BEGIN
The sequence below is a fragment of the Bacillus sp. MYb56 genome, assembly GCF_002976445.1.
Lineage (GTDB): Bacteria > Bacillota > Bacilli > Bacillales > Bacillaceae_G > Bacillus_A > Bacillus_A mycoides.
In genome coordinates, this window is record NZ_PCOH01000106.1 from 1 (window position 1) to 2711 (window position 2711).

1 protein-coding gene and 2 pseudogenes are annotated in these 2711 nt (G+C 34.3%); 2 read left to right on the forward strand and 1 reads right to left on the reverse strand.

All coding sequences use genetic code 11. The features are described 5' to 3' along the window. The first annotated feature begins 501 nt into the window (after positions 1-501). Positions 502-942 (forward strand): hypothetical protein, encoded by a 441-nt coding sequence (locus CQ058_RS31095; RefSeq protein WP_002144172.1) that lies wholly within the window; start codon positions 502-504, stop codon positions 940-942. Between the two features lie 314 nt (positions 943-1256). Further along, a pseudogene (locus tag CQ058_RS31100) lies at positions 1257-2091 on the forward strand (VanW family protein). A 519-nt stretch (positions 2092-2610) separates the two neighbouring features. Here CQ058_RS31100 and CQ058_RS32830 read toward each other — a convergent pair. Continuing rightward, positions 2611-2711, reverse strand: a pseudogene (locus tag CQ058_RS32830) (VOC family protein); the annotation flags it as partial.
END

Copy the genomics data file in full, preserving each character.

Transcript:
The sequence below is a fragment of the Bacillus sp. MYb56 genome, assembly GCF_002976445.1.
Lineage (GTDB): Bacteria > Bacillota > Bacilli > Bacillales > Bacillaceae_G > Bacillus_A > Bacillus_A mycoides.
In genome coordinates, this window is record NZ_PCOH01000106.1 from 1 (window position 1) to 2711 (window position 2711).

1 protein-coding gene and 2 pseudogenes are annotated in these 2711 nt (G+C 34.3%); 2 read left to right on the forward strand and 1 reads right to left on the reverse strand.

All coding sequences use genetic code 11. The features are described 5' to 3' along the window. The first annotated feature begins 501 nt into the window (after positions 1-501). Positions 502-942 (forward strand): hypothetical protein, encoded by a 441-nt coding sequence (locus CQ058_RS31095; RefSeq protein WP_002144172.1) that lies wholly within the window; start codon positions 502-504, stop codon positions 940-942. Between the two features lie 314 nt (positions 943-1256). Further along, a pseudogene (locus tag CQ058_RS31100) lies at positions 1257-2091 on the forward strand (VanW family protein). A 519-nt stretch (positions 2092-2610) separates the two neighbouring features. Here CQ058_RS31100 and CQ058_RS32830 read toward each other — a convergent pair. Continuing rightward, positions 2611-2711, reverse strand: a pseudogene (locus tag CQ058_RS32830) (VOC family protein); the annotation flags it as partial.